Warrants backlog sees slight reduction
By Jim Dooley
Advertiser Staff Writer
By Jim Dooley
There were 73,925 unserved arrest warrants sitting in law enforcement file cabinets statewide as of August, according to the latest figures from the state judiciary.
The numbers are slightly down from the 76,881 total determined by an Advertiser analysis published in February of the outstanding arrest warrant problem.
A new "paperless" warrant system touted by the judiciary as a tool to significantly reduce the warrants backlog has yet to go into effect.
The new system, in which "electronic" copies of warrants are stored in law enforcement computers and printed out when necessary, was supposed to go online last year. Now courts personnel can't say when it will be operational.
"Judiciary officials are exploring the feasibility of implementing a paperless warrant system with a particular consultant and believe it is too early to be able to determine when the project will be implemented," said court spokeswoman Marsha Kitagawa.
The paperless warrants were supposed to be part of the $13 million first phase of the judiciary's new JIMS computer system, which went operational in November 2005.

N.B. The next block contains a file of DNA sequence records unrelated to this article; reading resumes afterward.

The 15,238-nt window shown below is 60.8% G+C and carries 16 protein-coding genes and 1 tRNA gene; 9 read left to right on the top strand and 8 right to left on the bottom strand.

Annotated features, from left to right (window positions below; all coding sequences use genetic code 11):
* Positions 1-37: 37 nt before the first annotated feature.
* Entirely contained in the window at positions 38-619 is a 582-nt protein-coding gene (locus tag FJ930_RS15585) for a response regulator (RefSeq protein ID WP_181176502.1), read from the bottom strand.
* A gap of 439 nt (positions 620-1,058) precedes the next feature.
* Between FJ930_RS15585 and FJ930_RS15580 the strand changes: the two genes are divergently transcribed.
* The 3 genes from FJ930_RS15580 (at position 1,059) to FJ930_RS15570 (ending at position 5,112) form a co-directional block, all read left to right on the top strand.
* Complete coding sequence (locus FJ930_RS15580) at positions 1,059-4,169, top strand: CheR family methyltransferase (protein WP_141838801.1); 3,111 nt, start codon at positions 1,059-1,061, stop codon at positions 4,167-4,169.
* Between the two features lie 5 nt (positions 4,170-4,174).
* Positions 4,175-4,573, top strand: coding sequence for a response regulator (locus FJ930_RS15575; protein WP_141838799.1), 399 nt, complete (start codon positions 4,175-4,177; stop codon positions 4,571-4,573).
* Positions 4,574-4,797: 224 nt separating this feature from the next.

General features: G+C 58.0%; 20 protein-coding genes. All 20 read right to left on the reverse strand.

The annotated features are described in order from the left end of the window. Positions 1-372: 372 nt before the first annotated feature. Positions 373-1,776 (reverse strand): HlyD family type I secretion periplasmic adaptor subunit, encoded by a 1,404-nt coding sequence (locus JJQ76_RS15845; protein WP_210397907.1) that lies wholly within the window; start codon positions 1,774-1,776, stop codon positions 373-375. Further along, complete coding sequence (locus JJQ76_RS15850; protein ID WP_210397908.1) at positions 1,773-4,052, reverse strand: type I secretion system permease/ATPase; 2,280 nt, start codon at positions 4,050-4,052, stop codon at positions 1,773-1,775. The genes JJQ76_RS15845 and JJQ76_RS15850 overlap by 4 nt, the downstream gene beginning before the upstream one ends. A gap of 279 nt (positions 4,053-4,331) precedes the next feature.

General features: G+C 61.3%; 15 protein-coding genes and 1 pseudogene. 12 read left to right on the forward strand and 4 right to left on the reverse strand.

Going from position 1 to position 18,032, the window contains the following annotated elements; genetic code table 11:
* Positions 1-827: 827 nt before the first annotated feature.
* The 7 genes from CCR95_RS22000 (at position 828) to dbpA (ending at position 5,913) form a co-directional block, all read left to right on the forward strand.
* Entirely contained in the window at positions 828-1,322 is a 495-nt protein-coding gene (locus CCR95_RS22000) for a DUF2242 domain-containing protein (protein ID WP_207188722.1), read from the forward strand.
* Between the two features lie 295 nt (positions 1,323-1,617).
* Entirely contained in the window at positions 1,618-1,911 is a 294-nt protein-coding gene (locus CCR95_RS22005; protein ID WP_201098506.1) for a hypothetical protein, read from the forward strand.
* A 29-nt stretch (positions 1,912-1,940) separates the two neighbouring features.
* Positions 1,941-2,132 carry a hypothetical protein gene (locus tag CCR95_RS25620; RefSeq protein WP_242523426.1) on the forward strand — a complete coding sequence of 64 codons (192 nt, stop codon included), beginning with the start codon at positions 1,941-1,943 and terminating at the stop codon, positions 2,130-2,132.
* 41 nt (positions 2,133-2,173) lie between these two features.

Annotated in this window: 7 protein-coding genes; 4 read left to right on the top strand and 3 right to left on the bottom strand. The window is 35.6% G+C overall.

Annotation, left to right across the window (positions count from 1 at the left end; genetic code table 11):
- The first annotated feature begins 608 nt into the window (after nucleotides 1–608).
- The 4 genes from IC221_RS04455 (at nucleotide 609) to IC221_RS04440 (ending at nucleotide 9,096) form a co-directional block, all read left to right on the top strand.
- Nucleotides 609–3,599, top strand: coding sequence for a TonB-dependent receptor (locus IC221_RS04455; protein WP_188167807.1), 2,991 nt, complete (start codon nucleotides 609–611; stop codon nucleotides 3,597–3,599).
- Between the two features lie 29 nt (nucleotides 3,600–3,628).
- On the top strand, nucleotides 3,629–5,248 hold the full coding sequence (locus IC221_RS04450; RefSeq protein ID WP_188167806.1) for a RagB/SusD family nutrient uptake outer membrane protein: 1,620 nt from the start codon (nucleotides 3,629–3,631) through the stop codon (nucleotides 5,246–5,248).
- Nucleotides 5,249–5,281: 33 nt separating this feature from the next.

But courts personnel this year had to go to the Legislature for amendments to state law allowing judges' signatures and court seals to be electronically imprinted on the warrants. Those changes were enacted this year, but there are still unspecified glitches in the system.
In response to news stories about unserved arrest warrants, the Legislature created two nearly identical task forces to study the issue and recommend improvements to the system.
Kitagawa said that the judiciary and the state attorney general's office agreed to combine the work of the two task forces, and the collective committee has been meeting to discuss the warrants problem since August. It is finishing a report for submission to the 2007 Legislature, she said.
According to data released by Kitagawa this month, there were 51,392 unserved traffic court arrest warrants statewide as of August, with 42,041 of them on O'ahu. Traffic warrants on O'ahu are the responsibility of the state Sheriffs Division and are held in filing cabinets in an office at the state Capitol. County police serve traffic court arrest warrants on the Neighbor Islands.
The backlog of traffic warrants was considerably higher before the JIMS computer was activated, but 37,000 old warrants were "purged" from law enforcement files when the new system began operating.
Judiciary and sheriffs division personnel had earlier estimated that a much smaller number of old warrants — 25,000 — had been eliminated.
The new backlogged warrant total includes a category that hadn't been discussed before by law enforcement or the courts — misdemeanor arrests.
According to the recently released data from Kitagawa, there were 19,810 such warrants outstanding statewide, with all but about 3,500 of them held by the Honolulu Police Department.
Attempts to obtain more information from HPD about the misdemeanor warrants were unsuccessful.
Reach Jim Dooley at email@example.com.